The naive belief of some observers that “too much” money had been created by the ECB and as a result the debts of the states had risen so much that inflation became inevitable is by now clearly refuted. If there was “too much money” in EMU or if the debt of governments were “too high”, then individual countries would not be able to break away from this demand storm and return to the safe haven of stability. As a reminder, Belgium and Spain, with government debt ratios well over 100 per cent, are after all far above Germany’s approximately 67 per cent.

The ECB urgently needs to correct its view of things and return to a policy of doing everything possible to prevent a deep European recession. The ECB leadership made a grave mistake when it joined the public inflationary hysteria last year. It is probably still secretly convinced of the quantity theory of money. Their website still says: “Ultimately, inflation is a monetary phenomenon”. The chief economist of the Bank of England, Huw Pill, summed up the general confusion of central banks over the theory of inflation, when, according to the FAZ, he recently said at a meeting of central bankers organised by the ECB: “Monetary policy is about medium-term forecasts of macroeconomic developments”. One has to be careful, he adds, not to be misled by Big Data. Instead, it can be helpful to remember “eternal truths” such as the connection between the money supply and nominal (sic!) economic output. To call a definitional relationship such as that money supply times velocity of money circulation equals nominal economic output an “eternal truth” is a declaration of intellectual bankruptcy for any serious scientist.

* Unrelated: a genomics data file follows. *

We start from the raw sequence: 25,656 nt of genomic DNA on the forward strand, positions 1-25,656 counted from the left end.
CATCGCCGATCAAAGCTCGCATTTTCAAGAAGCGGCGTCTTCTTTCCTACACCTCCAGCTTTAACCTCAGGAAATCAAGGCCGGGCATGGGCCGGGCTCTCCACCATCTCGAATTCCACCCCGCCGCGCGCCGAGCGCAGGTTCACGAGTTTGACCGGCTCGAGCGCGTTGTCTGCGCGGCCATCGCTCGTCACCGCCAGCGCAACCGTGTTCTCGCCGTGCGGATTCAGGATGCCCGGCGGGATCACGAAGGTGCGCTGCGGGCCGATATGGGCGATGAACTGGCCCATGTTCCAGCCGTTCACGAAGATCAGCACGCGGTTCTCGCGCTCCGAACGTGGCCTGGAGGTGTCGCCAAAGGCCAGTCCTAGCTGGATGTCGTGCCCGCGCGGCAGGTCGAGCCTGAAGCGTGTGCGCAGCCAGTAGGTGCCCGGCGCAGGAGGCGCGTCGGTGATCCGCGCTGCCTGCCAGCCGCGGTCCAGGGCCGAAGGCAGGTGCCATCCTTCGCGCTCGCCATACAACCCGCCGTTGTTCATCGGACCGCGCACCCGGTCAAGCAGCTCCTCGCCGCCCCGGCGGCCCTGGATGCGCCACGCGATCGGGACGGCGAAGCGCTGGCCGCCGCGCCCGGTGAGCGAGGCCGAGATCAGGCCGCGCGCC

The ECB is now in danger of undershooting its inflation target with its policy. On the one hand, this means that it will have to deal with negative rates of price increases in the not too distant future. On the other hand, it means that the economic weakness that Europe has been struggling with for more than ten years will be prolonged once again. The ECB bears direct responsibility for this weakness because it has allowed itself to be guided by false ideas. This includes the stern, albeit wrong belief in the long-run neutrality of money. In order to prevent the worst, it must correct itself as soon as possible and lower interest rates to the point where reasonable economic development becomes possible. Even zero rates can then not be taboo.